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Seeking a resolution to dredging conundrum

A Google Earth image showing the area called the ‘Transition’, near Goodwood Island. Image: Harwood Marine

 

At the hearing of the Standing Committee on State Development, held at Tweed Heads on Monday August 28, Clarence Valley Council’s (CVC) environment, planning & community director, Des Schroder, raised a question about the government’s lack of focus when it comes to dredging sections of the Clarence River in support of Yamba’s status as an international port – particularly where the river bends at Goodwood Island.
“Who actually does it?” he said.
Mr Schroder mentioned that the “Port Authority for Newcastle has lots of money, they are a corporation”.
“I think it has been leased out,” he said.
In early 2014, Hastings Funds Management and a Chinese corporation, China Merchants, reportedly secured a 98-year lease with their $1.75 billion bid.
“As part of that, they do the dredging,” Mr Schroder said.
“When it comes to Yamba, the issue is who is going to do the dredging? It is not really [the] Lands [department].”
Mr Schroder explained that an enquiry to see if work could be completed using ‘Better Boating’ funding proved fruitless.
“The reality is that it is the port authorities, and the Port Authority does not have the money to do that dredging,” he said.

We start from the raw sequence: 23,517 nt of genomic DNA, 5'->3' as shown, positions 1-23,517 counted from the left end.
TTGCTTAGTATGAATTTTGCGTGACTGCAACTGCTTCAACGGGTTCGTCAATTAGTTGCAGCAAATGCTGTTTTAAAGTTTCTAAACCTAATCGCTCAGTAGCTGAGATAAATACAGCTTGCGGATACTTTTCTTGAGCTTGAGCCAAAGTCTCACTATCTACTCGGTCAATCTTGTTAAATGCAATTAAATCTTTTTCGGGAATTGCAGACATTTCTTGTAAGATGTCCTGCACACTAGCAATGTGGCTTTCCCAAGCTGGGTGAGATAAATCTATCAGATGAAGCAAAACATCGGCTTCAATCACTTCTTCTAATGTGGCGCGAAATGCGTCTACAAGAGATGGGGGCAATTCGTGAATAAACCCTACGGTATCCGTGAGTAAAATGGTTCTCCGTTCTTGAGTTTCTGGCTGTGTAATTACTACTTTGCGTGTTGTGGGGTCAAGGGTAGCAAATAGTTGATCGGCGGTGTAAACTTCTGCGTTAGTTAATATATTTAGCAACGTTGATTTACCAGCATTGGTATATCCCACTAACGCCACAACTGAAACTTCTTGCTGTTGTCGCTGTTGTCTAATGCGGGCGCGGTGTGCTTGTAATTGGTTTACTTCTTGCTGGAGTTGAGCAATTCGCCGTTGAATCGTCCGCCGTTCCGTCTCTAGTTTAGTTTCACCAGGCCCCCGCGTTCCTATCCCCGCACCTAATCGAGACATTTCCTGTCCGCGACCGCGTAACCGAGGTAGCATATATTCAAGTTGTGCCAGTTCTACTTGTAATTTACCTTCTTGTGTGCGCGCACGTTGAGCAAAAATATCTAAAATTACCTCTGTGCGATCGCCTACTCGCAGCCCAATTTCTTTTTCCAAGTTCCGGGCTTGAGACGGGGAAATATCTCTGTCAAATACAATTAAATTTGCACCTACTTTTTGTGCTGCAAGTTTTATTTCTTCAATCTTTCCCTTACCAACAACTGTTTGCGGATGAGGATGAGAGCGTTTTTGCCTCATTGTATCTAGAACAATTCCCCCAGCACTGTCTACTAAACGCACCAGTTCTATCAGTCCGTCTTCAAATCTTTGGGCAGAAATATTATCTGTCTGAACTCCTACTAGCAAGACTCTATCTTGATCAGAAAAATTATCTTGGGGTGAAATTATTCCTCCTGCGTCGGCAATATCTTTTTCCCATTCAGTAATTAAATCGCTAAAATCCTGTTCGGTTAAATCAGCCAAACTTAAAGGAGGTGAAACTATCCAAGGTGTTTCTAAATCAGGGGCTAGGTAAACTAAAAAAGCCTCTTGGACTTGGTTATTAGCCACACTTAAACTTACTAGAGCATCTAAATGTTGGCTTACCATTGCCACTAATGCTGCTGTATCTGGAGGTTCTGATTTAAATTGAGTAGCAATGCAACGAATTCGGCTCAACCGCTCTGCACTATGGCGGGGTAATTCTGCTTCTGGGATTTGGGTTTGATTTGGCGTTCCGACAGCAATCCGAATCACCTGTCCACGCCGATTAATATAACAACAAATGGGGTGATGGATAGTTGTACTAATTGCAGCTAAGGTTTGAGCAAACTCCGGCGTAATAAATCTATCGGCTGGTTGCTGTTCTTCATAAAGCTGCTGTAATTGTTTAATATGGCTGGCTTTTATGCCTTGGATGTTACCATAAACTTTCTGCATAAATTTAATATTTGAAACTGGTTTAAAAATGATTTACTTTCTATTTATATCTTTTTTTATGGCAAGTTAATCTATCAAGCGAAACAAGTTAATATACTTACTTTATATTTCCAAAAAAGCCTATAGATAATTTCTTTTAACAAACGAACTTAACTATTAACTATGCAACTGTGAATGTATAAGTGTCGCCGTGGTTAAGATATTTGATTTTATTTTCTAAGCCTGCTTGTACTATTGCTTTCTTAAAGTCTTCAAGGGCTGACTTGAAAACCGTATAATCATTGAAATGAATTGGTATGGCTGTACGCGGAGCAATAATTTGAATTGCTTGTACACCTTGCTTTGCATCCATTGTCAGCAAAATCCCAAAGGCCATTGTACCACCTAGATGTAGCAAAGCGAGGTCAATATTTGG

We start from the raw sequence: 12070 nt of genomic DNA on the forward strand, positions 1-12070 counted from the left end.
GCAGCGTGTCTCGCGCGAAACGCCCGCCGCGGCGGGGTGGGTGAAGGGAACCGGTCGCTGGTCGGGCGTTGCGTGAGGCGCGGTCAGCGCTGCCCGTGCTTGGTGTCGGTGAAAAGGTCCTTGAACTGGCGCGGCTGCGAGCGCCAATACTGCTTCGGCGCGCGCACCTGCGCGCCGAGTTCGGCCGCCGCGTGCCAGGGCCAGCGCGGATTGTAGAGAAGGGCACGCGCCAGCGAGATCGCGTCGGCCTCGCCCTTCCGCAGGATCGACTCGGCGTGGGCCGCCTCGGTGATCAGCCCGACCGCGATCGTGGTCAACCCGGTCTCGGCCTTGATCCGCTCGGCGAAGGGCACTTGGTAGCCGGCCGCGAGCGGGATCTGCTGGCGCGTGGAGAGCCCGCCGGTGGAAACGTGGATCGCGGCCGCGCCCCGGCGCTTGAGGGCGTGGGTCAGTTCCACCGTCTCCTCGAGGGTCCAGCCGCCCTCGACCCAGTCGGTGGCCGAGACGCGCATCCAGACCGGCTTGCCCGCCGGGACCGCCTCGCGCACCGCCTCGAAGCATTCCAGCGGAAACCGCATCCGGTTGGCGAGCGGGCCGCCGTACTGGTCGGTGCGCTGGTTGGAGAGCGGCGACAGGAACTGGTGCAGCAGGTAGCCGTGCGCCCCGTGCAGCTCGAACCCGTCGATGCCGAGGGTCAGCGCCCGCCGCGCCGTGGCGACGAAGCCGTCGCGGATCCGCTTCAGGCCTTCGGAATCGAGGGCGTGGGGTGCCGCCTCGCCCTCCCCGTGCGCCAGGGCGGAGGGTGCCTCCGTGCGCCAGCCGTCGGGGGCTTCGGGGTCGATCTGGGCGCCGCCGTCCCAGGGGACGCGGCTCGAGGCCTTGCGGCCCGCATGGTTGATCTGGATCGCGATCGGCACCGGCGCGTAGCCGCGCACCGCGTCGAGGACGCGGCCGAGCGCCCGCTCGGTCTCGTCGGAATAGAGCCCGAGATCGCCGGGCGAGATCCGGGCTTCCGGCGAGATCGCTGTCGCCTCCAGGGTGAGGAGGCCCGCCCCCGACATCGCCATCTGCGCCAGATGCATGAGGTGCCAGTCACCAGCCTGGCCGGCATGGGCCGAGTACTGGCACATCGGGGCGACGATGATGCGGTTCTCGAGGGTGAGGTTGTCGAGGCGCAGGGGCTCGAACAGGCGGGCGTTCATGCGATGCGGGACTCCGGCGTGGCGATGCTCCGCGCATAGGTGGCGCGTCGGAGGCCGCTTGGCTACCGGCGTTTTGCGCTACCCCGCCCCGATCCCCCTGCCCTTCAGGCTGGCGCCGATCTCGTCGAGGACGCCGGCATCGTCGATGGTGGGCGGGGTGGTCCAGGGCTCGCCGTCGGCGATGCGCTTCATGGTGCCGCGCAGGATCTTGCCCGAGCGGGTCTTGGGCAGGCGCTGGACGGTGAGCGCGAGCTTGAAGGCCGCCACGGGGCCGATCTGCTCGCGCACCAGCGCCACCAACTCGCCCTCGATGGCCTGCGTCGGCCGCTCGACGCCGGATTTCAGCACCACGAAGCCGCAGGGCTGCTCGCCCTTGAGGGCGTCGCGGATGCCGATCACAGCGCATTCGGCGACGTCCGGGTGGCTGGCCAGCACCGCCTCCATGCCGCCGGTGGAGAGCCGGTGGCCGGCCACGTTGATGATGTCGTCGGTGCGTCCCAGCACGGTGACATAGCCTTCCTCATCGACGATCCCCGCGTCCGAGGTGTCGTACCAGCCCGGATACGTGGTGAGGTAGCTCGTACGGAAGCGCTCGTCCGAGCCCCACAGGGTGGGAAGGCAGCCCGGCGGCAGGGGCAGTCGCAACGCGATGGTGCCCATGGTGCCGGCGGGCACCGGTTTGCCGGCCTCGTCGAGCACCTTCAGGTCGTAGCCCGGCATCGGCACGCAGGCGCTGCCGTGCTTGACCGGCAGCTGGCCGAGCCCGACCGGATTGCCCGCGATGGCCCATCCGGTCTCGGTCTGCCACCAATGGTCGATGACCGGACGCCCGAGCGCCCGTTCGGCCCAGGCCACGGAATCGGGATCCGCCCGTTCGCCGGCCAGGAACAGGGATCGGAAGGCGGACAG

“We talked to the Better Boating guys who are talking to the Minister about finding a grant that actually fits that dredging. It is complex because Lands do some of it, and the port authorities are responsible for the rest.”
Committee member Mick Veitch asked: “Ballpark figure, how much money are you looking at?”
Mr Schroder: “We are talking about $500,000 in dredging, and we probably need a couple hundred thousand in approvals.
“Then we probably have to negotiate with the Aboriginal community, too.”
Harwood Marine’s Ross Roberts answered Mr Veitch’s next question: “How often does it need to be dredged?”
Mr Roberts said “just one small piece,” needed dredging, “which is only about 800 metres long; and it can be as wide as legally allowed”.
Mr Roberts explained how the tugboats associated with the construction of the new Harwood bridge are affected: “The tugs that are coming to our place now have to come in on the big tides and are bringing stuff for the bridge, for the highway construction.
“They are bringing the big barges up. They come to our place first, they get modifications done, they get safety railings, walkways and everything put on, and then they go up to the bridge.”
Subsequently, Mr Roberts told the Independent: “The area of concern is a small area of sand called the ‘Transition’ that has built up over time, probably due to the dry weather and low river flows.
“The port’s limits are up to the Harwood Bridge, and this navigation hazard hinders the large tugs that need to transit this area to bring large barges for bridge works and repairs at Harwood slipway.
“Large recreational yachts and pleasure boats, as well as long-liners from the fishing industry, are also restricted by this.
“This area is some nine kilometres from the river entrance, just past the river-bend east of Goodwood Island wharf.”

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